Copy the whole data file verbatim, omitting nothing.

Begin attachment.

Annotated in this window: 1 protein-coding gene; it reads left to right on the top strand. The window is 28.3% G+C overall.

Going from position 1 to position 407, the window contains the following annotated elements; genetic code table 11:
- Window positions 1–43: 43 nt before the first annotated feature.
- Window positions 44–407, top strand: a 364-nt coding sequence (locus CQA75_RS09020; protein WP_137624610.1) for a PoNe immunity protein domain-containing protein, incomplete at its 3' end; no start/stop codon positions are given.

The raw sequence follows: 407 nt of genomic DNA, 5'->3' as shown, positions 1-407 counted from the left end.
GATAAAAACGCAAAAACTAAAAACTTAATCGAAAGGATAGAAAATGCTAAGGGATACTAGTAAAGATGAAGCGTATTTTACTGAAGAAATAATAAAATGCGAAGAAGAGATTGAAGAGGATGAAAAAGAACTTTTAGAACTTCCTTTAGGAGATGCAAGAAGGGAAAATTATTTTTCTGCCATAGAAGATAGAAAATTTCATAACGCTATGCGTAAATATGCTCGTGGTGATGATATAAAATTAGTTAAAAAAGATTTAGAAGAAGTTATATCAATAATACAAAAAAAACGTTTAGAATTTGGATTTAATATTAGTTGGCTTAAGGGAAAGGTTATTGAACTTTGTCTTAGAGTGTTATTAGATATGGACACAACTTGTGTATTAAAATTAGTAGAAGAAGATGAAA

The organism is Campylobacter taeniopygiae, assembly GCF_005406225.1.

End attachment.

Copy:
Annotated in this window: 1 protein-coding gene; it reads left to right on the top strand. The window is 28.3% G+C overall.

Going from position 1 to position 407, the window contains the following annotated elements; genetic code table 11:
- Window positions 1–43: 43 nt before the first annotated feature.
- Window positions 44–407, top strand: a 364-nt coding sequence (locus CQA75_RS09020; protein WP_137624610.1) for a PoNe immunity protein domain-containing protein, incomplete at its 3' end; no start/stop codon positions are given.

The raw sequence follows: 407 nt of genomic DNA, 5'->3' as shown, positions 1-407 counted from the left end.
GATAAAAACGCAAAAACTAAAAACTTAATCGAAAGGATAGAAAATGCTAAGGGATACTAGTAAAGATGAAGCGTATTTTACTGAAGAAATAATAAAATGCGAAGAAGAGATTGAAGAGGATGAAAAAGAACTTTTAGAACTTCCTTTAGGAGATGCAAGAAGGGAAAATTATTTTTCTGCCATAGAAGATAGAAAATTTCATAACGCTATGCGTAAATATGCTCGTGGTGATGATATAAAATTAGTTAAAAAAGATTTAGAAGAAGTTATATCAATAATACAAAAAAAACGTTTAGAATTTGGATTTAATATTAGTTGGCTTAAGGGAAAGGTTATTGAACTTTGTCTTAGAGTGTTATTAGATATGGACACAACTTGTGTATTAAAATTAGTAGAAGAAGATGAAA

The organism is Campylobacter taeniopygiae, assembly GCF_005406225.1.